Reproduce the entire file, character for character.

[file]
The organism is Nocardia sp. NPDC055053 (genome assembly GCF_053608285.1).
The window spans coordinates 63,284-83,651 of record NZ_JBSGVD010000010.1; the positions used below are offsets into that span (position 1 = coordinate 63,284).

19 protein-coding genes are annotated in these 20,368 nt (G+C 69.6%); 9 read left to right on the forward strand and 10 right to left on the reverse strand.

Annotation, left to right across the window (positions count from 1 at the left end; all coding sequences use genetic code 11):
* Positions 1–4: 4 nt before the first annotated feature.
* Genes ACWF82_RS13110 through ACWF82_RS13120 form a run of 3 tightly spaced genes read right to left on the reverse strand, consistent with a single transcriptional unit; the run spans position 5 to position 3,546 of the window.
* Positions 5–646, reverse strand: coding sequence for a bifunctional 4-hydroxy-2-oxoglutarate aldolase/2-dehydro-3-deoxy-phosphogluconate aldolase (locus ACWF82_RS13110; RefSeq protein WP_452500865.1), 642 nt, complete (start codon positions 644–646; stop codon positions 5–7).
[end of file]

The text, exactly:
The organism is Nocardia sp. NPDC055053 (genome assembly GCF_053608285.1).
The window spans coordinates 63,284-83,651 of record NZ_JBSGVD010000010.1; the positions used below are offsets into that span (position 1 = coordinate 63,284).

19 protein-coding genes are annotated in these 20,368 nt (G+C 69.6%); 9 read left to right on the forward strand and 10 right to left on the reverse strand.

Annotation, left to right across the window (positions count from 1 at the left end; all coding sequences use genetic code 11):
* Positions 1–4: 4 nt before the first annotated feature.
* Genes ACWF82_RS13110 through ACWF82_RS13120 form a run of 3 tightly spaced genes read right to left on the reverse strand, consistent with a single transcriptional unit; the run spans position 5 to position 3,546 of the window.
* Positions 5–646, reverse strand: coding sequence for a bifunctional 4-hydroxy-2-oxoglutarate aldolase/2-dehydro-3-deoxy-phosphogluconate aldolase (locus ACWF82_RS13110; RefSeq protein WP_452500865.1), 642 nt, complete (start codon positions 644–646; stop codon positions 5–7).